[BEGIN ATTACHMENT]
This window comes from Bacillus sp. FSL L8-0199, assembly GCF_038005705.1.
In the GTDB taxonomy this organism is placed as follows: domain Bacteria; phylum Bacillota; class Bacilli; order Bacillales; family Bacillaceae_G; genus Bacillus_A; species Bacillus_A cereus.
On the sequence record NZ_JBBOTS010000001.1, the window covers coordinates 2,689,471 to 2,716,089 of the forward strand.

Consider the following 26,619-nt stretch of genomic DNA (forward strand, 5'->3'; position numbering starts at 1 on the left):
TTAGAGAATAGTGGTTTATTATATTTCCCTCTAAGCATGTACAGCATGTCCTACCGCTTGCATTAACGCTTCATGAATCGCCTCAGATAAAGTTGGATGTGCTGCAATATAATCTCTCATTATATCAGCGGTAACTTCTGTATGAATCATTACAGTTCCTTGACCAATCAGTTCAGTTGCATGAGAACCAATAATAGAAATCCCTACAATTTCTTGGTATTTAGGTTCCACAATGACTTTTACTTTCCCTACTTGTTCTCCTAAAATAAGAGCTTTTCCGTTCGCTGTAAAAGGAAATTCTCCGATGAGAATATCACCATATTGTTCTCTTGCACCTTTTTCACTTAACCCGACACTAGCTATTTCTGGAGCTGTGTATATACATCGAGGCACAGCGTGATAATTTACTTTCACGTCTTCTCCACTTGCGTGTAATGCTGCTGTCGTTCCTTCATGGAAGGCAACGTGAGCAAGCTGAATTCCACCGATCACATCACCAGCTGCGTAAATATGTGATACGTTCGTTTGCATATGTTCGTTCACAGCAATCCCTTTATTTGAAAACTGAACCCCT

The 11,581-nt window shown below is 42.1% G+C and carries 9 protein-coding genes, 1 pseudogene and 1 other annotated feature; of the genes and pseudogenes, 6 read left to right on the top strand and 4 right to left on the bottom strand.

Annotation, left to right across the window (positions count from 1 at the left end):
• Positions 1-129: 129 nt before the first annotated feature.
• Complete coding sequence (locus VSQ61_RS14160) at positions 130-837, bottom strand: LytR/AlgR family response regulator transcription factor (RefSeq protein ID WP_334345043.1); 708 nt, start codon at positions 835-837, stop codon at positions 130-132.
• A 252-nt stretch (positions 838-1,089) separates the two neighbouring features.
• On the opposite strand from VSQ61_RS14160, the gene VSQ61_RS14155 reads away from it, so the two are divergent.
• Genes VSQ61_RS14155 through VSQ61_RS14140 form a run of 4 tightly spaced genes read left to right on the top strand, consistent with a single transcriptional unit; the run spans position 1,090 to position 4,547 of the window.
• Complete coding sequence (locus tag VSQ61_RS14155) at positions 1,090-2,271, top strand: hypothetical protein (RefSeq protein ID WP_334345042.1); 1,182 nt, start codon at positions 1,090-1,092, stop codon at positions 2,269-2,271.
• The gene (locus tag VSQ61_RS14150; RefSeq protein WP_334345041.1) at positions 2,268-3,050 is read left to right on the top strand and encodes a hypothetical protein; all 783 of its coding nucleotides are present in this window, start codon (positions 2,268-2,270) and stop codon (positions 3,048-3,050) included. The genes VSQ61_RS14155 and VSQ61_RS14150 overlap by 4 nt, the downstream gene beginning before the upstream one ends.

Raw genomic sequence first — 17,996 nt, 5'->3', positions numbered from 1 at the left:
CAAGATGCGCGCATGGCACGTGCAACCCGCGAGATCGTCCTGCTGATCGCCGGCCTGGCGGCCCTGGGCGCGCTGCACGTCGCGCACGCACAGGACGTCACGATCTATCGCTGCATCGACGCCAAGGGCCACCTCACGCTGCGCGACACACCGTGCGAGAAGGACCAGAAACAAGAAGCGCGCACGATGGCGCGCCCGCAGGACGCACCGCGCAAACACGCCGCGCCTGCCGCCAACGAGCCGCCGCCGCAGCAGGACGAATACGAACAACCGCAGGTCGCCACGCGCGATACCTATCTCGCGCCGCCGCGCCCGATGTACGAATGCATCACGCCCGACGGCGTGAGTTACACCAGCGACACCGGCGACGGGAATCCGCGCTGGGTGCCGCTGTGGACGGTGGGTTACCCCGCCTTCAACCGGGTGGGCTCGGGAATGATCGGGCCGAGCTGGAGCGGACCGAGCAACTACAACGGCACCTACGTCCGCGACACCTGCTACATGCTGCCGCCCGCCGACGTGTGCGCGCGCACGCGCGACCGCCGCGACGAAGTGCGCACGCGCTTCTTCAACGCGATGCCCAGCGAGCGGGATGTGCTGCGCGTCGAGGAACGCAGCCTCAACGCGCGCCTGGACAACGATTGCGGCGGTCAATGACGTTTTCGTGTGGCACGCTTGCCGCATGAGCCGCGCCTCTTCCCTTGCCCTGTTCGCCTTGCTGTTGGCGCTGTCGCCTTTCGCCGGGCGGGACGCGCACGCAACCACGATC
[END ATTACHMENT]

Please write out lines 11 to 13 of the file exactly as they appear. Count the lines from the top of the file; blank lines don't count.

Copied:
• On the opposite strand from VSQ61_RS14160, the gene VSQ61_RS14155 reads away from it, so the two are divergent.
• Genes VSQ61_RS14155 through VSQ61_RS14140 form a run of 4 tightly spaced genes read left to right on the top strand, consistent with a single transcriptional unit; the run spans position 1,090 to position 4,547 of the window.
• Complete coding sequence (locus tag VSQ61_RS14155) at positions 1,090-2,271, top strand: hypothetical protein (RefSeq protein ID WP_334345042.1); 1,182 nt, start codon at positions 1,090-1,092, stop codon at positions 2,269-2,271.